Credits: Scott Lobdell (writer), Joe Madureira (penciler), Tim Townsend & Al Milgrom (inkers), Steve Buccellato & Digital Chameleon (colors), Richard Starkings & Comicraft (letters)
Blink confronts Holocaust, and manages to use her teleporting powers to drop him into a boiling vat of genetic stew. Nearby, Rogue’s team of X-Men fights the army of Infinite soldiers. The team splits up, leaving Sunfire and Wild Child to rescue the humans inside the plant. Morph meets up with Blink, who tells him that Sabretooth is dead. Holocaust suddenly emerges from the vat and resumes their fight. Morph reveals himself to actually be Rogue, who absorbed his shapeshifting powers a few minutes earlier. Taking Holocaust by surprise, she uses her magnetic powers to reverse the electromagnetic flow inside his brain. The real Morph joins the fight, along with Sunfire and Wild Child. Rogue is gravely injured in the battle, but Morph uses his powers to impersonate her son, inspiring her to fight. After pushing Holocaust back into a teleportation platform, Rogue is prepared to follow him to Apocalypse, but Iceman arrives with Sabretooth to stop her. Rogue declares that the Age of Apocalypse will end tonight.
The last page has an obviously tacked on exchange between Blink and Sabretooth, which has Sabretooth tell Blink that he’s hard to kill. I guess the editors wanted the readers to know that they didn’t forget about Blink’s numerous references to his death earlier in this issue.
I Love the ‘90s
The “X-Facts” hype page mentions the hostile initial reaction to this storyline that emerged when the cancellation of the X-titles was announced. “You sent your opinions spinning through the techno-void of cyberspace and posted them proudly on the bulletin boards of the information superhighway.” I think this is the first reference to internet fan reaction in one of the books (although the letters pages still haven’t started listing email addresses yet).
This is the big fight issue, which is appropriate since it’s the series’ final installment that's supposed to lead the characters directly into X-Men Omega. As an issue-long fight scene, it starts to feel flaccid after a while, but the opening few pages are fairly exciting. Once you get to page sixteen and everyone is still fighting Holocaust, it can’t help but to be tedious at that point. Madureira’s art really helps to sell the action in the opening scenes, but it starts to look sketchier and rushed as the issue goes on. His exaggerated manga influence also gets dialed up in this issue (especially with his interpretation of Rogue), which starts to push things a little too far away from what normally works in superhero comics.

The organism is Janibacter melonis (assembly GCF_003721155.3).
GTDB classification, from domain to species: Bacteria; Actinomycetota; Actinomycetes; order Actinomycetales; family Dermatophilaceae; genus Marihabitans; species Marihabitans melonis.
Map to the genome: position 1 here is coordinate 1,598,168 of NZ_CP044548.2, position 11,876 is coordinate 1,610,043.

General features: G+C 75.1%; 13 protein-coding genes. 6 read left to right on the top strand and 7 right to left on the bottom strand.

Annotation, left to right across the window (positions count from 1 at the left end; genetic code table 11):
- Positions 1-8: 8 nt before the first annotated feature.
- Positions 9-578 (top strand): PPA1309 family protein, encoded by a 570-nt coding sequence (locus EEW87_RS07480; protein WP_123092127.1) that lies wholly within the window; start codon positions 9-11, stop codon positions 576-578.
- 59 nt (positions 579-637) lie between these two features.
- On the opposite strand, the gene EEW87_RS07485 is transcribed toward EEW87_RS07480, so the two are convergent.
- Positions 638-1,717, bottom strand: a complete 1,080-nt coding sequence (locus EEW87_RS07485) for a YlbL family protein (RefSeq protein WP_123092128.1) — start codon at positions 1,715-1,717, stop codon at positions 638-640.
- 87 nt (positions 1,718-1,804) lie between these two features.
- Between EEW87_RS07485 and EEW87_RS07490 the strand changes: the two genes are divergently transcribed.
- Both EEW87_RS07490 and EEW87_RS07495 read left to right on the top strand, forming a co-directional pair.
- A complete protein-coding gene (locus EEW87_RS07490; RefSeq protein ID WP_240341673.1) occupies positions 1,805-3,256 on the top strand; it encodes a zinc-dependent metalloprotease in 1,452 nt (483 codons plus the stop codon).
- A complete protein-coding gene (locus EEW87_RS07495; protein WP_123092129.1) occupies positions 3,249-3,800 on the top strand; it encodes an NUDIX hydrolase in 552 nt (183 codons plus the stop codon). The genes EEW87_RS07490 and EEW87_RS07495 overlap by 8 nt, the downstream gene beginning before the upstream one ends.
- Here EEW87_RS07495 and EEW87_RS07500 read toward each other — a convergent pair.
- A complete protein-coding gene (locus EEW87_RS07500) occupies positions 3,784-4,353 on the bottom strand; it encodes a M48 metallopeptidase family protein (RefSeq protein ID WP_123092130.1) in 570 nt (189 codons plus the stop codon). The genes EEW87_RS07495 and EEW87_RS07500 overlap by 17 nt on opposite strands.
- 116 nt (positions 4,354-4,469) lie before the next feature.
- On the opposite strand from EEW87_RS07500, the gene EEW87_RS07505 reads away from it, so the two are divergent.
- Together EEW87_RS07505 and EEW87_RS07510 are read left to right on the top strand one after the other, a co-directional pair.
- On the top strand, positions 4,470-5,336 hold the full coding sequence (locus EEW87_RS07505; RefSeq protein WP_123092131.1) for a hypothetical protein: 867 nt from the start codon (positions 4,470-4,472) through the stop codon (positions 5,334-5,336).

Going for an all-action issue to close things out is an understandable move, but it comes at the cost of developing the character dynamics hinted at in the first issue. The only cast member who completes a character arc is Sunfire, who comes to the sudden realization that he was the sole survivor of Japan because he’s destined to save humanity from Apocalypse. The scene doesn’t really work, unless we’re supposed to believe that Sunfire wouldn’t have done anything against Apocalypse unless he was personally affected by his actions, an idea that hadn’t been mentioned earlier. It’s also a very rushed one-page scene that almost reads like it was done as an afterthought. There’s some decent material that comes from Blink’s mourning for Sabretooth, but it’s undermined by his sudden resurrection at the end. This is also the third issue in a row where Sabretooth is believed dead but turns out to be alive, which I always thought was absurdly redundant.